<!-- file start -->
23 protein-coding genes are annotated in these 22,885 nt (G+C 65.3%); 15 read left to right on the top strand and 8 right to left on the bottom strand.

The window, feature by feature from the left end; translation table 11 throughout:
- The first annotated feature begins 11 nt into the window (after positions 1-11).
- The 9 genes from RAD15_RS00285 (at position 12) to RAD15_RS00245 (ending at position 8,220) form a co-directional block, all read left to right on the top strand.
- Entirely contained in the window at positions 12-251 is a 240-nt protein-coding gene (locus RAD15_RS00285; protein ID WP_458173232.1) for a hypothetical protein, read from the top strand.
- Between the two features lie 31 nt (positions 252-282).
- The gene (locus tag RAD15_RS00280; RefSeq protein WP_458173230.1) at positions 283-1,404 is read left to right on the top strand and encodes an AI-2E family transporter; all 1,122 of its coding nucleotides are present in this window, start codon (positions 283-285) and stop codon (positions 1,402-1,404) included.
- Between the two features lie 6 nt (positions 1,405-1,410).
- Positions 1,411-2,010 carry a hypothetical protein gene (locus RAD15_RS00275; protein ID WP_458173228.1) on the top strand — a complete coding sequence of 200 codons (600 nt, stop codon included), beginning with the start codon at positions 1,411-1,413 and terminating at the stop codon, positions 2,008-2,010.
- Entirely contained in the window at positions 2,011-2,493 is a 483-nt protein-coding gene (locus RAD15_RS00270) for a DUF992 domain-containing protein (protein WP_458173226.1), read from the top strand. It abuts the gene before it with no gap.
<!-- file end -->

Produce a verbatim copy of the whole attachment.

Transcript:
23 protein-coding genes are annotated in these 22,885 nt (G+C 65.3%); 15 read left to right on the top strand and 8 right to left on the bottom strand.

The window, feature by feature from the left end; translation table 11 throughout:
- The first annotated feature begins 11 nt into the window (after positions 1-11).
- The 9 genes from RAD15_RS00285 (at position 12) to RAD15_RS00245 (ending at position 8,220) form a co-directional block, all read left to right on the top strand.
- Entirely contained in the window at positions 12-251 is a 240-nt protein-coding gene (locus RAD15_RS00285; protein ID WP_458173232.1) for a hypothetical protein, read from the top strand.
- Between the two features lie 31 nt (positions 252-282).
- The gene (locus tag RAD15_RS00280; RefSeq protein WP_458173230.1) at positions 283-1,404 is read left to right on the top strand and encodes an AI-2E family transporter; all 1,122 of its coding nucleotides are present in this window, start codon (positions 283-285) and stop codon (positions 1,402-1,404) included.
- Between the two features lie 6 nt (positions 1,405-1,410).
- Positions 1,411-2,010 carry a hypothetical protein gene (locus RAD15_RS00275; protein ID WP_458173228.1) on the top strand — a complete coding sequence of 200 codons (600 nt, stop codon included), beginning with the start codon at positions 1,411-1,413 and terminating at the stop codon, positions 2,008-2,010.
- Entirely contained in the window at positions 2,011-2,493 is a 483-nt protein-coding gene (locus RAD15_RS00270) for a DUF992 domain-containing protein (protein WP_458173226.1), read from the top strand. It abuts the gene before it with no gap.